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Here Are 5 Things You Should Know About the Niger Delta Avengers

Learn more about the Niger Delta Avengers, the militia credited for destroying Nigeria's oil economy.

The Buhari administration announced that the Nigerian government will begin negotiations with the Niger Delta Avengers rebel group—who’s been ravaging the country’s oil pipelines since February.


“The President has appointed a team to begin the process of a very intensive dialogue with those caught in the middle of this,” Ibe Kachikwu, Nigeria’s minister of state for petroleum, said to Reuters. “I am sure that in the ensuing one week the intensity of that dialogue will wrap up.”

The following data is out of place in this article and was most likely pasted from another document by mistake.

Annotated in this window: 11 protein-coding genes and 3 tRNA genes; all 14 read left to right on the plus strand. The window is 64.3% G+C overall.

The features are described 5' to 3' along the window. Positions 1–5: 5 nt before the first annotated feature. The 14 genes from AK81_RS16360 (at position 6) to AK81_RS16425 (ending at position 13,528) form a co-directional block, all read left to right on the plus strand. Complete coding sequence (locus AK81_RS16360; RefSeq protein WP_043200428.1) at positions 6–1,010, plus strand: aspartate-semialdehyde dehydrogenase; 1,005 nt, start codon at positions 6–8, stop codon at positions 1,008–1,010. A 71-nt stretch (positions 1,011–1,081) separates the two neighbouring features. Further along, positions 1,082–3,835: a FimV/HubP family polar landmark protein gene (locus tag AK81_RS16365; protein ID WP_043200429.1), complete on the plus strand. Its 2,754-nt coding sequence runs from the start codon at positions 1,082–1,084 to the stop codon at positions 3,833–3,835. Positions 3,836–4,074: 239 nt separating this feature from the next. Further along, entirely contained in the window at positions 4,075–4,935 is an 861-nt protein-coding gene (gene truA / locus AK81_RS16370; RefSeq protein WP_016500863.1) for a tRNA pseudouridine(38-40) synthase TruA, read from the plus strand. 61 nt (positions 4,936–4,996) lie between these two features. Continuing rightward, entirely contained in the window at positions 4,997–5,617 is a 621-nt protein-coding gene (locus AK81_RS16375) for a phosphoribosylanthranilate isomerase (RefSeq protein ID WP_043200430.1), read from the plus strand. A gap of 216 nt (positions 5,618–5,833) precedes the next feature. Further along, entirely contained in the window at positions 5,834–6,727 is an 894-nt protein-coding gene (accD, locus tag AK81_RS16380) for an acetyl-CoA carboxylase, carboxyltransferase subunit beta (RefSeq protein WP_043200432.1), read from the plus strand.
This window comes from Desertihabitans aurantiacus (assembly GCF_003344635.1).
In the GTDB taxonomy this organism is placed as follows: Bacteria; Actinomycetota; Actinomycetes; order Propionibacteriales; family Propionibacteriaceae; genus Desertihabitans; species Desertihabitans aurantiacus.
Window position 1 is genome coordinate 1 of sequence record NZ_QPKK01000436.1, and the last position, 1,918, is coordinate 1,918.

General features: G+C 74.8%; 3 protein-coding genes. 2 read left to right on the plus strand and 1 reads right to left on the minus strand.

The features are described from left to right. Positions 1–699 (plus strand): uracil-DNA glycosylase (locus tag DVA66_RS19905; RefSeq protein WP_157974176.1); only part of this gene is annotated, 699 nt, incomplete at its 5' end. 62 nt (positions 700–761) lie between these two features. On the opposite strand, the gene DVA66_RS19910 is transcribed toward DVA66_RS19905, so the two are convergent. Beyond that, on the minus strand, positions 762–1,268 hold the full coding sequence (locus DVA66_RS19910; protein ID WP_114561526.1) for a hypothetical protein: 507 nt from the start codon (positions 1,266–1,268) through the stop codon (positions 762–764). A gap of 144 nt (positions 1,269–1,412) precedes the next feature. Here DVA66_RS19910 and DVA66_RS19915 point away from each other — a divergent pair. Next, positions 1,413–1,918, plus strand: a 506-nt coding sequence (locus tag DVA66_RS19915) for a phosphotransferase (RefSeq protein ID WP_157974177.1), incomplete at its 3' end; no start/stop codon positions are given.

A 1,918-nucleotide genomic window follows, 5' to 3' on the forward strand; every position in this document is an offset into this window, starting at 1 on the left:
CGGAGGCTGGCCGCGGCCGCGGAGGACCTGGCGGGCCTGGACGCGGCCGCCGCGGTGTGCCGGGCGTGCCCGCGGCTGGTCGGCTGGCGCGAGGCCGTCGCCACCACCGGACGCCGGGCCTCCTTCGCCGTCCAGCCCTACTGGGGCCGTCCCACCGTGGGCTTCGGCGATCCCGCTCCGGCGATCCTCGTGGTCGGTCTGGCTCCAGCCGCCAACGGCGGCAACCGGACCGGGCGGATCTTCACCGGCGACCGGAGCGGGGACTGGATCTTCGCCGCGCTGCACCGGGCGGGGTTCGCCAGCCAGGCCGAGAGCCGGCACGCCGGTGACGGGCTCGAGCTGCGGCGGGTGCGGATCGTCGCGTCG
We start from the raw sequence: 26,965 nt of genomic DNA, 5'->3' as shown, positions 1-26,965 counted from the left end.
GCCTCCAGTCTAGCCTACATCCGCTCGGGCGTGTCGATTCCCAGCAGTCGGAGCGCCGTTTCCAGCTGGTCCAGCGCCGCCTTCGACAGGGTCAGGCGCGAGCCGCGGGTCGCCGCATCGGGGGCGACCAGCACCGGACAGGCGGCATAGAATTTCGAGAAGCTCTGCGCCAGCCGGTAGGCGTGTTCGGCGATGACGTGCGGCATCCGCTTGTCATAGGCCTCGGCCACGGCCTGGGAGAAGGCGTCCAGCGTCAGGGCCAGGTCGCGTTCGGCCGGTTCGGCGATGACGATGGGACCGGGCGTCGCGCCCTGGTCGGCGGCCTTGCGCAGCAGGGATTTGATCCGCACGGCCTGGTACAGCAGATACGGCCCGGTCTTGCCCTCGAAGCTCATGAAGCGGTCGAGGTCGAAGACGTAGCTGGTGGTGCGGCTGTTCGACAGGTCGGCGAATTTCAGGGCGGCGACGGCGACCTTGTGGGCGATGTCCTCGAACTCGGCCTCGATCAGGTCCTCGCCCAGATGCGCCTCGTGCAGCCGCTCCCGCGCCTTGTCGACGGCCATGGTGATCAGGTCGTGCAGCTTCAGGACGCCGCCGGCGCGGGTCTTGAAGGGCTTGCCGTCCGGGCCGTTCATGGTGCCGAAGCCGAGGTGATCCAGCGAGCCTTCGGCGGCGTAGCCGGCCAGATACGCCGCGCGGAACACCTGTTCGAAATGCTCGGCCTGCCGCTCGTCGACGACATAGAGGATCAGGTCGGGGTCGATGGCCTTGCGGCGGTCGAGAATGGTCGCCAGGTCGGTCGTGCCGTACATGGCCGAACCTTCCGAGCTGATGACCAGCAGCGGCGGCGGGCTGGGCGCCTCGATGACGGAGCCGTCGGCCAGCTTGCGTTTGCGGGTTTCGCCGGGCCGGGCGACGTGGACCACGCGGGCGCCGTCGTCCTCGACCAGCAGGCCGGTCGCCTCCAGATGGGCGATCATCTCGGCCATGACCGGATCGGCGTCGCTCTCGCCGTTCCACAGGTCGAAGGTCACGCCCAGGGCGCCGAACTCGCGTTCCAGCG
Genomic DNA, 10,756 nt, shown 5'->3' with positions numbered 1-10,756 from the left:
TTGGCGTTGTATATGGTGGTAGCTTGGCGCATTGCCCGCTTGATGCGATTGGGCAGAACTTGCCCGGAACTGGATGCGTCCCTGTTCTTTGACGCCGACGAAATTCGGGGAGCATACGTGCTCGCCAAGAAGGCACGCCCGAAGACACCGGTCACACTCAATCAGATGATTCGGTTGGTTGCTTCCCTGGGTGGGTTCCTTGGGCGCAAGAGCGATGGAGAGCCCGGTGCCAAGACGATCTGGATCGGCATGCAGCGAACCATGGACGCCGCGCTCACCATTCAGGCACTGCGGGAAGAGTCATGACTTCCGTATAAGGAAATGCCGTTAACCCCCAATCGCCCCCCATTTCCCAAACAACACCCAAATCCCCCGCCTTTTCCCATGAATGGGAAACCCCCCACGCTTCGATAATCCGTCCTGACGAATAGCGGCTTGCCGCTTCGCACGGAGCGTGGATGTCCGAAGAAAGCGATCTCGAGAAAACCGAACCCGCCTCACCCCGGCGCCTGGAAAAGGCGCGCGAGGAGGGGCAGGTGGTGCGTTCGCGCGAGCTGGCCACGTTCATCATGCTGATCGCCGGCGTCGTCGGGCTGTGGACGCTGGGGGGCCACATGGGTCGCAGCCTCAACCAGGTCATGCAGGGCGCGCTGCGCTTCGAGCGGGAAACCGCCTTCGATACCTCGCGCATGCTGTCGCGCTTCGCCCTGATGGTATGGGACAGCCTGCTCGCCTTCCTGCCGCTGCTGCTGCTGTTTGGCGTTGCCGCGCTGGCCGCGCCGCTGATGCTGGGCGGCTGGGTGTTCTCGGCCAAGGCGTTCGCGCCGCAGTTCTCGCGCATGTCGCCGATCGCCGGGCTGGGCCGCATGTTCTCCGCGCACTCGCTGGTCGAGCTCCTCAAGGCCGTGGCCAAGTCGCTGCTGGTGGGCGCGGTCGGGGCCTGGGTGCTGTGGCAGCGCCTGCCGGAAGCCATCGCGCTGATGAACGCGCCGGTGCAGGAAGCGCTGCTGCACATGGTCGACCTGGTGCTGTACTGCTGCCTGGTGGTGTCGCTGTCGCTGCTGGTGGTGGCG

The Niger Delta Avengers first made waves in early February when the group claimed responsibility for the destruction of a Shell underwater pipe.

Pledging to “cripple Nigeria’s economy,” the group has been vandalizing and destroying pipelines throughout the country's southern region.

According Kachikwu, the Niger Delta Avenger’s attacks have cost Nigeria “about 600,000 barrels” of oil daily, valued at around $30 million.

Before the attacks, Nigeria was Africa’s largest producer of oil. The oil industry accounts for 70 percent of the government’s annual revenue. The crippling effects of the insurgency finds Buhari’s administration scrambling to find a solution.

On their Twitter page, the group announced that they will not be taking part in any negotiations with the government.

But who exactly are the Niger Delta Avengers? Here are five facts to know about the insurgency group and the ensuing conflict in the Delta region: